On this episode of Hip-Hop Can Save America! A newly documented deep-dive look at one of the most influential record labels and artist collectives in Hip-Hop history. We’re talking Cold Chillin’ and the Juice Crew with author Ben Merlis.

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Ben Merlis isn’t a Hip-Hop historian by nature, but he has had his feet in the music business for decades, and since his early days, has been a superfan of rap music, with a particular affinity to the iconic artist collective that emerged from Queensbridge, New York in the late 1980s — the Juice Crew. Led by the late pioneering radio jock Mr. Magic and amplified into Hip-Hop canon by DJ & producer Marley Marl, this trailblazing crew – which consisted of household rap names like Roxanne Shante, Kool G Rap, Biz Markie, Big Daddy Kane and more — helped put the gold into rap’s Golden Era. While not as commercially successful as other well-known rap labels like Def Jam or Tommy Boy, the Cold Chillin’ imprint was arguably as influential as any in exploding the popularity of the genre.

Ben Merlis saw that the story of this legacy was worthy of proper documentation, and has woven together a fascinating look at the inner workings of these game-changers in his new book Goin’ Off: The Story of the Juice Crew & Cold Chillin’ Records.

Under the occasional rumble of a passing subway train, Manny Faces spoke with Ben at the Powerhouse Arena bookstore in Brooklyn, New York just before an author talkback session with the public that also featured Juice Crew members Masta Ace and Craig G.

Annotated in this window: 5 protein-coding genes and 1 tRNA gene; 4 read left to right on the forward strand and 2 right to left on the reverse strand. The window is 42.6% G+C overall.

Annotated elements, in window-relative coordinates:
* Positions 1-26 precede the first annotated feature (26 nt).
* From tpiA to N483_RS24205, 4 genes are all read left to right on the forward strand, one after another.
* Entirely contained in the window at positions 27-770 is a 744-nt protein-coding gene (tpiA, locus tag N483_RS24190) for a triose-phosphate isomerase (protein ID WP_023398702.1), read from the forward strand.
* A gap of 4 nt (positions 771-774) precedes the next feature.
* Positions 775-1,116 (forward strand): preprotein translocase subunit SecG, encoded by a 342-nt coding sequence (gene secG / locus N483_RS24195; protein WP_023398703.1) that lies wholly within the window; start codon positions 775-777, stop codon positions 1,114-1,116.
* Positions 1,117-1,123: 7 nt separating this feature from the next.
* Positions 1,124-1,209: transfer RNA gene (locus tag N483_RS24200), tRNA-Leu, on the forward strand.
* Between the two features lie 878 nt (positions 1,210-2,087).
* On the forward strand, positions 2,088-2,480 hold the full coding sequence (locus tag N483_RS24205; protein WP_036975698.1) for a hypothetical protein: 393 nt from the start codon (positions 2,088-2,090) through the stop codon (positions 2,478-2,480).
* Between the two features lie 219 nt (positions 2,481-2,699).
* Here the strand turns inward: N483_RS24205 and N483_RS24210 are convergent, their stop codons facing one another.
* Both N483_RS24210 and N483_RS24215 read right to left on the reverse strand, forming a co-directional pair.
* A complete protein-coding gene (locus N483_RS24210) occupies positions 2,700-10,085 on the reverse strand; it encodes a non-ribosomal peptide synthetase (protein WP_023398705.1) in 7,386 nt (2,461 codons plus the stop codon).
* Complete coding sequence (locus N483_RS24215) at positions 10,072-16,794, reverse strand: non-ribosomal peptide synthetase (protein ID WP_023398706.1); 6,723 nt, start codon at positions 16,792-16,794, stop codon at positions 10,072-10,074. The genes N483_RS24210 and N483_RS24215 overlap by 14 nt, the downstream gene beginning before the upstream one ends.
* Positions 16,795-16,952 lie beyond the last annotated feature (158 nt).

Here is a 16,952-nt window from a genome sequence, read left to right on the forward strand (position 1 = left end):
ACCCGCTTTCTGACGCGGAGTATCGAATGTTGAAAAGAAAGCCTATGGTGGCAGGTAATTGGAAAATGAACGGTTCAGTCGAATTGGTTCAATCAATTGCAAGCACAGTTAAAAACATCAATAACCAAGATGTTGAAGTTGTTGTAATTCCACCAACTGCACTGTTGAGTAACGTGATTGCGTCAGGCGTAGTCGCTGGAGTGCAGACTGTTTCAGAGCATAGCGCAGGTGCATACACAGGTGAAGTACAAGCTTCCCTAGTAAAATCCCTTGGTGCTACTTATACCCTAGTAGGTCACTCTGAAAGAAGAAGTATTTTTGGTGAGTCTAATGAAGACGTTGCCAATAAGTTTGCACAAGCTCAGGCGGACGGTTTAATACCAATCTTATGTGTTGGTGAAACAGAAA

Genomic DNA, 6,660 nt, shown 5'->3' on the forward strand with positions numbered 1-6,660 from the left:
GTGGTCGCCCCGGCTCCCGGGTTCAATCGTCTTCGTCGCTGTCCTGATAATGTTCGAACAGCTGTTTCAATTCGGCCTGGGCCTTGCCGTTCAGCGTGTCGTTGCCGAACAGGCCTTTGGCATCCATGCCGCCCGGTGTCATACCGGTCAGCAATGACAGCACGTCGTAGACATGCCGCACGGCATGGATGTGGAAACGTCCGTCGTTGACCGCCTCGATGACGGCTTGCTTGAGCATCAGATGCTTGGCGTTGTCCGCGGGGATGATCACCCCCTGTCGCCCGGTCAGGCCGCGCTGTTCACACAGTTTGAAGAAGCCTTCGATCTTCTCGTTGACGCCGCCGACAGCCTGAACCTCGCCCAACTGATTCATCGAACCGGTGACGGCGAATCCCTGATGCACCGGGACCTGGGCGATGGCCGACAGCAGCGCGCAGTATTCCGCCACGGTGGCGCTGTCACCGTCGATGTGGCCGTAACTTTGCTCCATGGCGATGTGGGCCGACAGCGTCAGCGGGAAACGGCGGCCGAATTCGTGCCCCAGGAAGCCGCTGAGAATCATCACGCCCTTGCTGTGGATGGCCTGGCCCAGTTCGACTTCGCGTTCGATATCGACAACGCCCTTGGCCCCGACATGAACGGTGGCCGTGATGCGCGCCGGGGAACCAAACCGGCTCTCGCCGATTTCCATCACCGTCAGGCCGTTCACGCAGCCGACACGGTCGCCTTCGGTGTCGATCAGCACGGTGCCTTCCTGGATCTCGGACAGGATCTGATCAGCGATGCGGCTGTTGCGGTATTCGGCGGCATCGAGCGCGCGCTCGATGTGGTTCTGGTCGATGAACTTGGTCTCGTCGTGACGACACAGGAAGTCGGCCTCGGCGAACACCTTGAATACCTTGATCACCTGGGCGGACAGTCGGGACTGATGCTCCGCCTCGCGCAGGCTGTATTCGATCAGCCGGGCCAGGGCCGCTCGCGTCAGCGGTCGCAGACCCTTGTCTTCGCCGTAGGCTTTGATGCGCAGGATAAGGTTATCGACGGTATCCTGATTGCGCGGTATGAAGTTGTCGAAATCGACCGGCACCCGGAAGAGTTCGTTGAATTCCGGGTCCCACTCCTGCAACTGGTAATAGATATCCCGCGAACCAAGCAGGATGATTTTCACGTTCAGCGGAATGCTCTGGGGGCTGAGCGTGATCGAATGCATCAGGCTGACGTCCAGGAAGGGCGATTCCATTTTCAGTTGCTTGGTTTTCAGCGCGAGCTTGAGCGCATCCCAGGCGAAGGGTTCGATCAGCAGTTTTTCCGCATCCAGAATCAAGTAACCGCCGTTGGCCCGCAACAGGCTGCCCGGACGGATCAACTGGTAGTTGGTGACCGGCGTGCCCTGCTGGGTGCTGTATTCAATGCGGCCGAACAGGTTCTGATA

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The mission of The Center for Hip-Hop Advocacy is to broaden public perception of hip-hop music and culture, ensuring that varied and continuing contributions to multiple fields and disciplines are fairly and accurately documented and communicated. The Center focuses on highlighting hip-hop’s contributions in areas including, but not limited to, music and the arts, education, activism/politics/community, health/sciences/well-being and philosophy. In simplest terms, we exist to help tell hip-hop’s complete story, past, present and future, from an independent perspective, to inform, educate and inspire while protecting and promoting the cultural, artistic and community-based aspects of hip-hop as a whole.